In the end, lacking any real knowledge of the area, I was left with the tried, true, and decidedly un-local ESPN Zone. Surely, I thought, in a place with several million televisions at least one would be tuned to the game I wanted to watch.
Well, as has happened thus far with everything else on this excursion, that which was promised did not come to pass, and despite staff assurances that the game would be on one of the main bar feeds, the television that was supposed to carry the Cubs was instead showing the Nationals. Reasonable on its face, but with the three other feeds carrying that contest, it seemed excessive from my end. In any case, with the late start and unlikelihood of getting to see what I wanted to in the first place, my mission, sadly, was aborted.
* * * * *
May 5, 2006 - 10:17 AM
I'm weighing the option of going to a Nationals game this evening. Here are the pros and cons as I see them:
* * * * *
May 5, 2006 - 8:32 PM
I wound up skipping the ballgame. In the end, I was a little too tired and unwilling to commit to any one activity for that length of time, and when that was coupled with the realization that I was close enough to the National Mall to walk to it from my hotel, I decided that, being a history buff on his first trip to D.C., it would be nearly inexcusable to not see at least a few of the landmarks.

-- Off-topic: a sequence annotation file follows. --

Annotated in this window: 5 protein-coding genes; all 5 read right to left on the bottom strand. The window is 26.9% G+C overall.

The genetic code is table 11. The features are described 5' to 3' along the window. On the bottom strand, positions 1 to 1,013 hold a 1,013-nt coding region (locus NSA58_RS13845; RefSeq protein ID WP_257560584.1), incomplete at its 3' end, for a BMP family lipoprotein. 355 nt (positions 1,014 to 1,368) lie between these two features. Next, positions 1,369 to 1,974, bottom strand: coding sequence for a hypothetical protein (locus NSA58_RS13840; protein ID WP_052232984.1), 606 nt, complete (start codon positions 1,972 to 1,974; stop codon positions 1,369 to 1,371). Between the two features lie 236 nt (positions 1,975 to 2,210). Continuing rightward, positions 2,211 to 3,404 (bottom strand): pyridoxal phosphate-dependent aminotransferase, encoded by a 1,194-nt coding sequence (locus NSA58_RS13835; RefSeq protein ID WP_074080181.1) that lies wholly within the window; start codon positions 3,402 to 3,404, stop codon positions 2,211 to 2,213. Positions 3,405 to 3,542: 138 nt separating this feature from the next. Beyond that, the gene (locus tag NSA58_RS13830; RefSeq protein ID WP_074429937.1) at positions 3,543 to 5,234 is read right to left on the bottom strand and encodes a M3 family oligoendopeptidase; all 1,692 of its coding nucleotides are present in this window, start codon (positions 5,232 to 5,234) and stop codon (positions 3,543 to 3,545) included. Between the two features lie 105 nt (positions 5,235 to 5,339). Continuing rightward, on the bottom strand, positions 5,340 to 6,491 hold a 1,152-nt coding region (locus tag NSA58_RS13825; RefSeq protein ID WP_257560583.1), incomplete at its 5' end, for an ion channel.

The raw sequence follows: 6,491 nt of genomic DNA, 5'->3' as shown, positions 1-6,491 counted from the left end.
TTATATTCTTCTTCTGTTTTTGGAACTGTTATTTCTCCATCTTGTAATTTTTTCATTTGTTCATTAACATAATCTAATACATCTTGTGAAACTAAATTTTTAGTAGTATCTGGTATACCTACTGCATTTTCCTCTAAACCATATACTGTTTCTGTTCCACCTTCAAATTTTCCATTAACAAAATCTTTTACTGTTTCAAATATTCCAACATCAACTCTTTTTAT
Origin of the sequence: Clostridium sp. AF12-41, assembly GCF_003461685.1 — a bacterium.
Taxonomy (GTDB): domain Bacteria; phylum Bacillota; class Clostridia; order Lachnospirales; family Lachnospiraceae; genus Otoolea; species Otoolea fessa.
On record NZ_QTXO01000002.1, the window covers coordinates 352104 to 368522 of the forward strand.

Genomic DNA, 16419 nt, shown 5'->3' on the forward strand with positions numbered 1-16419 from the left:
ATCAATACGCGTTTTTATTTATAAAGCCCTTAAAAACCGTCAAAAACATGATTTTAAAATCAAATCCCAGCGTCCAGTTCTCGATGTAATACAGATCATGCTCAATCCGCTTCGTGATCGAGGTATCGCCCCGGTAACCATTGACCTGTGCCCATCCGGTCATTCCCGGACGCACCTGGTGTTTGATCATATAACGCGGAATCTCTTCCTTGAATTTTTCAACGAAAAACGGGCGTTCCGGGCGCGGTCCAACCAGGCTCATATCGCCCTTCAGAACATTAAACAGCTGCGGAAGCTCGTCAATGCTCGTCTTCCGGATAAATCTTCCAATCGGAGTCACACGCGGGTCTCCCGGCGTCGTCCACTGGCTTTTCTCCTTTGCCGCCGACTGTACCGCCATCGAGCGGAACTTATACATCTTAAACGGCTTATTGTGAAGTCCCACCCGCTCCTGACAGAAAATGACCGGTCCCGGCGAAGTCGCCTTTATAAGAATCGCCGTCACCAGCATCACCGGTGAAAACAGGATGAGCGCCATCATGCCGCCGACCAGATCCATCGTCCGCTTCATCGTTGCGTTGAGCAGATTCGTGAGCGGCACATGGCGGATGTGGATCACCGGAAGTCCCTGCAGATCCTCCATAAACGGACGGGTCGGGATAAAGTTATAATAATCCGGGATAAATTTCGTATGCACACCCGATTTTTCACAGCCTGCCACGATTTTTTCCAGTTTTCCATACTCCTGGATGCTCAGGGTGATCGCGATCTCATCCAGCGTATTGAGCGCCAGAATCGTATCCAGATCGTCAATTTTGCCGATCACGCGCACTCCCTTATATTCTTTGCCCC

I stuck to the area around the Washington Monument and Lincoln Memorial, as it held the perfect combination of interest and proximity. I saw the aforementioned presidential tributes, both impressive, as well as the World War II and Vietnam Memorials, both of which were striking in completely different ways.
The World War II Memorial is both solemn and exultant, recognizing the sacrifices of those who made victory possible, while celebrating that victory and the world it endeavored to preserve. It is meant to attract people from the street, to both stand up on its own and integrate into the bigger picture presented by the Lincoln Memorial and Washington Monument, and it does so beautifully. It's extremely well done, and something that I hope the descendants of those who fought in that conflict can be proud of.
The Vietnam Memorial is, in contrast, pure poignancy. I had only seen photographs and video, and the thing that had never been communicated effectively was just how much it is evocative of a grave - less so from the beautifully engraved names than from the extended tombstone quality its design and placement gives it.
Where the WWII Memorial is designed to draw you to it, the Vietnam Memorial is meant to be found as you wander, like the resting place of a misunderstood uncle who died too soon. It is short, it is small, yet in that tiny space is held immense sadness. It's a thing that is not fun to view, yet it is necessary. If you haven't seen it and you find yourself in our nation's capitol, I would almost consider it your duty as a citizen to go.
* * * * *
May 6, 2006 - 10:25 PM
I'm home now (boy, is it good to be home with my wife and my girl. I had a lousy travel day, but that all melts away once the hugs and kisses come), and am watching Big Z throw a terrific game against the Padres (although he looks to be helped along by a Padres offense that's nearly as inept as our own). It figures that while he looks like he's finally putting a long, excellent outing together, that he's doing it while the club appears completely incapable of scoring for him.